September 30, 2022
By Brad Fitzpatrick
The .204 Ruger arrived in 2004 and was the first centerfire rifle cartridge to bear the company’s name. A joint venture between Ruger and Hornady, the .204 is based on a necked-down .222 Rem. Mag. case with a 30-degree shoulder—as opposed to the parent’s 23-degree shoulder. With plenty of space for propellant, the .204 drives a 32-grain bullet over 4,200 fps and a 40-caliber bullet at 3,800 fps.
When zeroed at 200 yards, a 32-grain Hornady V-Max bullet drops just over four inches at 300 yards when fired from a 26-inch barrel, and at 400 yards it’s just 13.1 inches low. Even at 400 yards the 0.204-inch bullet still clings to 367 ft.-lbs. of energy and shoots eight inches flatter than a .223 55-grain V-Max at that range. During the mid-20th century, P.O. Ackley had developed a wildcat by necking the .22 Hornet down to .17, and Hornady standardized it with its version in 2011. Hornady reduced the case taper and gave its .17 a 25-degree shoulder, which allowed it to propel a 20-grain bullet in excess of 3,600 fps and a 25-grain projectile above 3,200 fps. That wasn’t quite as fast as the .17 Rem., which was launched in 1971, but the .17 Hornet still carried 200 ft.-lbs. of energy at 400 yards.
Neither of these sub-.22 cartridges produce substantial recoil, but the .204 does kick slightly more. More noticeable, however, is the difference in muzzle blast. The .204 is considerably noisier than the .17. That may not matter when you’re at the range or shooting prairie dogs on the plains, but if you hunt in settled areas, you’re less likely to offend residents with a quieter .17. The .17’s notably lower velocity also means it isn’t as hard on barrels, and a .204 barrel heats more quickly when the shooting is fast-paced.
The .204 enjoys the advantages of firing a heavier bullet faster. It’s certainly a better coyote cartridge than the .17 Hornet, especially at long distances. The .204 Ruger 32-grain V-Max bullet with a muzzle velocity of 4,225 fps is still traveling 2,272 fps at 400 yards and hangs on to 367 ft.-lbs. of energy at that range. At that same distance, the 20-grain V-Max .17 Hornet bullet is traveling at just 1,721 fps—down from 3,650 at the muzzle—and clings to just 131 ft.-lbs. of energy. In my mind, the .204 Ruger is suitable on ’yotes to at least a quarter-mile, but the .17 is breathing very hard at that distance. If coyotes were my main target I’d stick with the .204. And since it shoots flat and doesn’t kick much, the .204 is also great for prairie dogs and ground squirrels.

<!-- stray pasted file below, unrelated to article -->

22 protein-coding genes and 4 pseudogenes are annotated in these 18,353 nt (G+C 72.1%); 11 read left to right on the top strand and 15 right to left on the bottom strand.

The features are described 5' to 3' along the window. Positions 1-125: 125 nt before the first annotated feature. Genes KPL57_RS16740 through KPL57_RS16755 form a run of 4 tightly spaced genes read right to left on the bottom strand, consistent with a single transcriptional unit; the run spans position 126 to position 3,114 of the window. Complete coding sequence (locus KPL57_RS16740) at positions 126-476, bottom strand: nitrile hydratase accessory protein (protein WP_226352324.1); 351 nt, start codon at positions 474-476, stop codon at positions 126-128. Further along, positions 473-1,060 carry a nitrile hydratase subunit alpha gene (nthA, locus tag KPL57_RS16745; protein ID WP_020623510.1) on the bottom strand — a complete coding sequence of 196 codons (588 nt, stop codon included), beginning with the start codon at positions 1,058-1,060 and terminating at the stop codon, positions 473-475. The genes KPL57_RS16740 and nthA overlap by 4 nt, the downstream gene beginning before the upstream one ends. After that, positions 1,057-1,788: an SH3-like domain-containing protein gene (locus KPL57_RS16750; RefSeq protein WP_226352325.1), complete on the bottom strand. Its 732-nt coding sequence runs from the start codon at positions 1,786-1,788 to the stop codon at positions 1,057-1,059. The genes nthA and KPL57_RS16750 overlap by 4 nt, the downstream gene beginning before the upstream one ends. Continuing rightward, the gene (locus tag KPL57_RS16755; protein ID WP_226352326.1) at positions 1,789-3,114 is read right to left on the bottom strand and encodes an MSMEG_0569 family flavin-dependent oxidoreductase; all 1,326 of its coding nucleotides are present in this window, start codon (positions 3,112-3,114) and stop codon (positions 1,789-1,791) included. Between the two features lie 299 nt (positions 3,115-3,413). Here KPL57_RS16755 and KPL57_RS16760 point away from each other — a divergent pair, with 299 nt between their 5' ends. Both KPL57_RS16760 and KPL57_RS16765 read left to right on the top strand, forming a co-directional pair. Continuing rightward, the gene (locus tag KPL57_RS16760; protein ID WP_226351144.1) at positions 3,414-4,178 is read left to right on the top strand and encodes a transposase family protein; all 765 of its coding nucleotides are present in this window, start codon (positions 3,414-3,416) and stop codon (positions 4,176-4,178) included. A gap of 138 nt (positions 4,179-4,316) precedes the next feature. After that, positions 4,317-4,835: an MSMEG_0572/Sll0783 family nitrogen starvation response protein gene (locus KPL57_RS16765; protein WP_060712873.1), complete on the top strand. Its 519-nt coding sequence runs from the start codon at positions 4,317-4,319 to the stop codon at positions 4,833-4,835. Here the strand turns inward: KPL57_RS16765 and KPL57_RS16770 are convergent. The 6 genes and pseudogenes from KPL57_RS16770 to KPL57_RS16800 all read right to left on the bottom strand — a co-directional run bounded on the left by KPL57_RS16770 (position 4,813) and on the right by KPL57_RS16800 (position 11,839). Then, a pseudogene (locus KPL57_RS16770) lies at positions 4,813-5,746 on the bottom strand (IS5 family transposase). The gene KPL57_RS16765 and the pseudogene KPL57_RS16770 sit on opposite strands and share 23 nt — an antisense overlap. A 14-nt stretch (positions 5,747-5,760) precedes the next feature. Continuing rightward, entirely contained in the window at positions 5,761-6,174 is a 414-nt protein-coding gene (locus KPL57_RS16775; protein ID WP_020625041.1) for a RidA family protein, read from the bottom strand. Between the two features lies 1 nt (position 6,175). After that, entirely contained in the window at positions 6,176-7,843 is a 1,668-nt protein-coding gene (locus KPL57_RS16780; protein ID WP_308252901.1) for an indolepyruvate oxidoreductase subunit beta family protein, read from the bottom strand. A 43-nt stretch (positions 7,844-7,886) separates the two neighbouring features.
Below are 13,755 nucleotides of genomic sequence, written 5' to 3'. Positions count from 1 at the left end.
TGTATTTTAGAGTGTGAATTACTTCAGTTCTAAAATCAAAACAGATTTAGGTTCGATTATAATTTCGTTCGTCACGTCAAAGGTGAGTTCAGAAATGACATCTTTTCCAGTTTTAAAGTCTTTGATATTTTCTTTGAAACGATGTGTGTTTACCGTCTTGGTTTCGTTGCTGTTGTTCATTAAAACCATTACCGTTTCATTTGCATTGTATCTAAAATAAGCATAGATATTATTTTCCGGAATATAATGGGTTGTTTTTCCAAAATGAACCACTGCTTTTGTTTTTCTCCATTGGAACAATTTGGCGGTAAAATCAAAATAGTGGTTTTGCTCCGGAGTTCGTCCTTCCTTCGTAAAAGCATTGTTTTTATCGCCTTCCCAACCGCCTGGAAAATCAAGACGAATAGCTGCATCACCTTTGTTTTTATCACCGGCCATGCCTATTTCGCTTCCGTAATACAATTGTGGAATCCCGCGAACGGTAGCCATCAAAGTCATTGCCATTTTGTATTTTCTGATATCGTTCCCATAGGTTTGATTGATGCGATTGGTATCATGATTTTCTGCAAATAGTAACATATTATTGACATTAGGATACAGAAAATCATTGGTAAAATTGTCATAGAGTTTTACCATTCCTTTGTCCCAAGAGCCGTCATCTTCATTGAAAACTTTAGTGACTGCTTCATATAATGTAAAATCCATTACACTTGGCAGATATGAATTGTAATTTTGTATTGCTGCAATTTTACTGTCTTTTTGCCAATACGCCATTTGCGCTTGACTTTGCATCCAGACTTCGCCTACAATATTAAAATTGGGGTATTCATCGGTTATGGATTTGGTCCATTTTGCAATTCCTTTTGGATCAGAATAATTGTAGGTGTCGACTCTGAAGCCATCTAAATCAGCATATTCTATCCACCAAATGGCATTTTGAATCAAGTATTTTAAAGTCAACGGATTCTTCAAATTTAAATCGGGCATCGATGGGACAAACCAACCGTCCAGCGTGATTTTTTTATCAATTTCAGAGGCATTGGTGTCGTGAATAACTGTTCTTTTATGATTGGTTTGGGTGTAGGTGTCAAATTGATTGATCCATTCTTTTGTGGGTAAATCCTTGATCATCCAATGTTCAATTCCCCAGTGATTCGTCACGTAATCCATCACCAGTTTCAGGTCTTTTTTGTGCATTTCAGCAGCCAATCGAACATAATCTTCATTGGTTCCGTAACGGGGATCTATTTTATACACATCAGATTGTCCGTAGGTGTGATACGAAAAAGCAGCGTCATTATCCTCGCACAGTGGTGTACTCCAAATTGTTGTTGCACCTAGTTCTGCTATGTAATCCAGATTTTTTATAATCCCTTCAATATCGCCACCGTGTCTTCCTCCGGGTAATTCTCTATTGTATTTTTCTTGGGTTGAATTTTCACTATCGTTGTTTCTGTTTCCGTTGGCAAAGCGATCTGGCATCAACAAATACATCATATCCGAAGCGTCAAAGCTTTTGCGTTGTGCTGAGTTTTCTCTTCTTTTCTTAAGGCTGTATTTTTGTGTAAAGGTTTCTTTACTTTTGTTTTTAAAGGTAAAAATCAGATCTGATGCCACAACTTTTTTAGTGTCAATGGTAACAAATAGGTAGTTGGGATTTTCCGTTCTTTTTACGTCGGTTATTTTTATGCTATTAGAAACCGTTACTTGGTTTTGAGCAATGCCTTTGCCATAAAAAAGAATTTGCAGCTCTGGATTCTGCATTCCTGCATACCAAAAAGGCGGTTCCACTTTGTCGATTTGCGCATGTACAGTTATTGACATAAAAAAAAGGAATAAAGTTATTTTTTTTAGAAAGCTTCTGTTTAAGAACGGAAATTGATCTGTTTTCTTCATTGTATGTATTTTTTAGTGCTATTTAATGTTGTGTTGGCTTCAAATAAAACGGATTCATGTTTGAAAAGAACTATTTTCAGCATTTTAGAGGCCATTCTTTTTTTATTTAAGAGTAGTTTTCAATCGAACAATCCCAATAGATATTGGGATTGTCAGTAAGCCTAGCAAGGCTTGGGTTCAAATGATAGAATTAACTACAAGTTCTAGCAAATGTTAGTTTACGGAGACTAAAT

Those who live east of the Mississippi and hunt small woodlots will find the .17 Hornet sufficient for most of their varmint and predator hunting. No, the .17 doesn’t offer the laser-beam trajectory of the .204, but if you zero a .17 Hornet at 200 yards it’s just over six inches low at 300 yards with a 20-grain Hornady factory load. That’ll cover most of the groundhog hunting that remains in the eastern U.S. It’s also a great choice for both red and grey fox. Again, while I think the dedicated coyote hunter should lean on the .20-and-ups, a well-placed shot from your .17 will do the job at a reasonable range.
The .204 Ruger is the clear winner in availability. Midway USA lists 18 different .204 loads with bullets weighing from 32 to 40 grains with an average price of around $1.90 a round. There are only two .17 Hornet loads, one from Hornady and one from American Eagle. Both use 20-grain bullets and average about $1.75 per round. Rifles in .204 are more widely available, and there are AR-15s and uppers chambered in this caliber.
There’s some overlap between the .204 and the .17 Hornet, but there are niches for both—depending upon what and where you hunt. Regardless of which you choose, you’ll get a low-recoil rifle that’s loads of fun to shoot.